Independent Online

Friday, August 19, 2022

Like us on FacebookFollow us on TwitterView weather by locationView market indicators

TESTED: Suzuki Ignis is still funky, and surprisingly rational

Published Dec 22, 2020


JOHANNESBURG - It didn’t take us long to warm to Suzuki’s little Ignis when it first hit the scene back in 2017. Not only did it impress us with its cheeky and distinctive styling, but we also came to admire its clever interior packaging, decent performance by entry level standards and its frugality.

It offered a really desirable package at a surprisingly low price, we concluded.

Story continues below Advertisement

But three years down the line a lot has changed in the compact hatchback game - there’s a new Swift and the S-Presso recently joined the range as SA’s cheapest car, and that’s not to mention other new rivals like the Toyota Agya and Hyundai Grand i10. And so when Suzuki recently launched a facelifted version of the Ignis in South Africa, we were curious to see if it could still hold its own among today’s batch of affordable hatchbacks and crossovers.

The revised-for-2020 Ingis doesn’t look radically different on the outside, but it does now bear a stronger resemblance to its Suzuki SUV cousins thanks to its new grille with square slots and redesigned bumpers. Inside, the cabin has been spiced up with new hues and colour combinations, which in certain instances also match the exterior, and new two-tone colour combinations have been added to the mix.

In short, the Ignis didn’t really need a facelift all that badly, but it got one anyway and it is all the better for it. That said, some of the novelty of its funky design has worn off, but that’s the danger with ‘fashionable’ designs.

Story continues below Advertisement

The mechanical bits, of course, carry over from the previous model and there’s really no need to change anything here.

In fact, as far as we’re concerned, the Ignis is the best all-rounder in Suzuki’s compact car range. It has a more solid and substantial feel to it than the Swift and S-Presso (and also the best Global NCAP safety rating of three stars) and yet it’s still light enough allow the normally aspirated 1.2-litre engine to provide very decent performance as well as impressive economy.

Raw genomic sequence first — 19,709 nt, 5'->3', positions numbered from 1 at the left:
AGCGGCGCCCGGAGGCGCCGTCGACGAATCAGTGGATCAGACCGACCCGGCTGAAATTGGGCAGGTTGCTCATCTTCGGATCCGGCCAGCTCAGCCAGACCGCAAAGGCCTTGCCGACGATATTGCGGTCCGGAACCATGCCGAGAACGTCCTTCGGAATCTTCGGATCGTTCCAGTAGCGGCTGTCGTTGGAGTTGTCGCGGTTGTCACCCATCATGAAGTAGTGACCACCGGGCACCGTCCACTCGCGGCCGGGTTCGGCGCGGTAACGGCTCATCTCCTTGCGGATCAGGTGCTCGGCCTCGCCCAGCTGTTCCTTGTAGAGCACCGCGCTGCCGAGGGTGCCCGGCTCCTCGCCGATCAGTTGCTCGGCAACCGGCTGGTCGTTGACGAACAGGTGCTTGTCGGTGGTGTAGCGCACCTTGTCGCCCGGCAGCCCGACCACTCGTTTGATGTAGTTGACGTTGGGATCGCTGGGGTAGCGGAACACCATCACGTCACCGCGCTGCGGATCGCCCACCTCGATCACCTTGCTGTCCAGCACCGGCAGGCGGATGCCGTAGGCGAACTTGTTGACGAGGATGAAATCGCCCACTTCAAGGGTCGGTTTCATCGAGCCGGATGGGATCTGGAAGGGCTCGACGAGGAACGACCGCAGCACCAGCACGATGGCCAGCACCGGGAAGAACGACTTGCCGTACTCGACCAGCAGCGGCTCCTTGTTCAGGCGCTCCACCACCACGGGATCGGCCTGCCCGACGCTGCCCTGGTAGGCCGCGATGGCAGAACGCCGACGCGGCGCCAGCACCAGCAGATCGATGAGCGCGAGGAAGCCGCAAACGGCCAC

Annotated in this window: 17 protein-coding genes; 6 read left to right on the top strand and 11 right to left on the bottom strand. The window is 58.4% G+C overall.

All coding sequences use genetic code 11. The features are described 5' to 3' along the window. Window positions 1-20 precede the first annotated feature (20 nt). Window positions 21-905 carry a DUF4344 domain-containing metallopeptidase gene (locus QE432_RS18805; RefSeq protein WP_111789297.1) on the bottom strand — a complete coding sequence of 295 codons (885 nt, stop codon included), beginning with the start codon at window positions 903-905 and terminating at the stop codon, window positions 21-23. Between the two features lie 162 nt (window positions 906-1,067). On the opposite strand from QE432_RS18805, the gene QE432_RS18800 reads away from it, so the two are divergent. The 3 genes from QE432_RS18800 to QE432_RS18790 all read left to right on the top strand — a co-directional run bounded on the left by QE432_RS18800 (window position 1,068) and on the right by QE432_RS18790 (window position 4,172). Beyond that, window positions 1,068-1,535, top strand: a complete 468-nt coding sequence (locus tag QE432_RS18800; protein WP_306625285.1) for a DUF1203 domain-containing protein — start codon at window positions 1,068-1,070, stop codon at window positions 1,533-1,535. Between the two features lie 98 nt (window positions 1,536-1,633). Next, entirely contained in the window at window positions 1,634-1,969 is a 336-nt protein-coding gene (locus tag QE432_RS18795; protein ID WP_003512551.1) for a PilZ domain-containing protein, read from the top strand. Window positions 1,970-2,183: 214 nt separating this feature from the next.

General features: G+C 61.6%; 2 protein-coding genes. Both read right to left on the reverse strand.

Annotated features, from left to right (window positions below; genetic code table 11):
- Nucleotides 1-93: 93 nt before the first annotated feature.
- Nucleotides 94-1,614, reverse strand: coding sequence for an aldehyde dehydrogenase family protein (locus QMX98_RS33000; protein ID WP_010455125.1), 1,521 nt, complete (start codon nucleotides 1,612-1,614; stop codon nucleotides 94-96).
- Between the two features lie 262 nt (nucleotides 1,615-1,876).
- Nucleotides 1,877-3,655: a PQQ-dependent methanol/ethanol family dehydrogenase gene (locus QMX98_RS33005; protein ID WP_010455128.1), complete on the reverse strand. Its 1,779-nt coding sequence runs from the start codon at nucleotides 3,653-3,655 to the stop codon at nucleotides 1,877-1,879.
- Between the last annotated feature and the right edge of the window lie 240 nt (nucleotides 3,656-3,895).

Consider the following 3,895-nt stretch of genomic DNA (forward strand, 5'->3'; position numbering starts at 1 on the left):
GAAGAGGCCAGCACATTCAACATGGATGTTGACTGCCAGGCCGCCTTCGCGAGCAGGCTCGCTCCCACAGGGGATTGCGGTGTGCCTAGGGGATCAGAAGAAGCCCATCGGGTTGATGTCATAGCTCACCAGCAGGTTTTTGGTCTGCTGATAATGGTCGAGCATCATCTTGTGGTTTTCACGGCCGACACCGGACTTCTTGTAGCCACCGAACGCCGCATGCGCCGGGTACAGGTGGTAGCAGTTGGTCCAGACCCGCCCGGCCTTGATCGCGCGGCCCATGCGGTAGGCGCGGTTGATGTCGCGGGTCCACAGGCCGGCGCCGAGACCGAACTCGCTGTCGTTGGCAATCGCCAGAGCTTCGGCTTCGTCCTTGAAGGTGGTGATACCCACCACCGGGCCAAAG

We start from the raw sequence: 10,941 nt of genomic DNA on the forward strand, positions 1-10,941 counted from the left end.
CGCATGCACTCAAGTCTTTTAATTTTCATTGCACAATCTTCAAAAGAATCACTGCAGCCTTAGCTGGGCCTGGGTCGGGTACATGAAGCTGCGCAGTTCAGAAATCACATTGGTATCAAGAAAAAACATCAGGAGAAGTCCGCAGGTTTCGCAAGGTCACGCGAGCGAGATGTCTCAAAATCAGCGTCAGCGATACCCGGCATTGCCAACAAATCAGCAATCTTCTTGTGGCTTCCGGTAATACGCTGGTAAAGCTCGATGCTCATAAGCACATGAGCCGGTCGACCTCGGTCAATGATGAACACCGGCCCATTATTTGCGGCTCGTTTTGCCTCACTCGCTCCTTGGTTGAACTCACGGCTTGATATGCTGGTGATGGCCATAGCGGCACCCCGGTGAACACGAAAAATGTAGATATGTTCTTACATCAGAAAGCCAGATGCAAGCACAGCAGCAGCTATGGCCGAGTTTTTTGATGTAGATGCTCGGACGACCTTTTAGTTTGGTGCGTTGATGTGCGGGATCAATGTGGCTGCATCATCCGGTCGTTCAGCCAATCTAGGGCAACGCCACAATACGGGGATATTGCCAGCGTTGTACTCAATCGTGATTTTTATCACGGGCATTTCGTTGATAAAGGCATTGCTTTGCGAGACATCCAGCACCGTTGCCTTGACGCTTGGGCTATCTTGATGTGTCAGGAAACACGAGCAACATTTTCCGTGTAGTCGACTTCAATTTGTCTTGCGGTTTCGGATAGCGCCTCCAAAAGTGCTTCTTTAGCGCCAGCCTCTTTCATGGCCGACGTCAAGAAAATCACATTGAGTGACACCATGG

With 61kW and 113kW on tap, it certainly doesn’t sound like a firecracker on paper, but we really love its free-revving nature. It makes the driving experience very pleasant and enjoyable, while the performance it delivers is respectable by entry level standards. It’s a very easy car to drive, but if I had to nitpick I’d say the clutch and gearbox do perhaps feel a bit spongy for my liking, but it’s really not a dealbreaker.

Story continues below Advertisement

The ride quality is also very comfortable on practically all surfaces and overall refinement is impressive - this car is very happy to cruise at highway speeds, although you will have to gear down for hills and when performing overtaking manoeuvres.

As with the oily bits, the basic shape and packaging of the Ignis remains unaltered, and while we are hugely impressed with the level of cabin space on offer - there’s tons of leg-stretching space in the back - keep in mind that it is a relatively narrow car so three up in the back might be a bit of a squeeze. As for luggage-swallowing ability, the 260 litre boot volume is perhaps a little limited compared to what some other budget cars are offering nowadays. While it’s fine for the shopping or perhaps a weekend getaway if you don’t get too ambitious, consider that rivals like the Grand i10 are offering up to 360 litres and even the Renaut Kwid swallows 279 litres.

The cabin has an unconventional, almost cubist design, and since we last tested the Ignis back in 2017, the range-topping GLX model has gained Suzuki’s touchscreen infotainment system, complete with Apple CarPlay and Android Auto connectivity and a reverse camera.

Story continues below Advertisement

The GLX also comes with keyless entry with push-button start, automatic climate control and silver interior trimmings.

But if you can live without the aforementioned luxuries, in other words you’re happy to slum it with manual aircon and a conventional radio, then the GL base model probably makes the most sense in the range, starting at R193 900. The GLX will set you back R223 900 in manual form or R240 000 if you want it with the AMT automated manual transmission.

IOL Motoring

Related Topics:

Car ReviewsSuzuki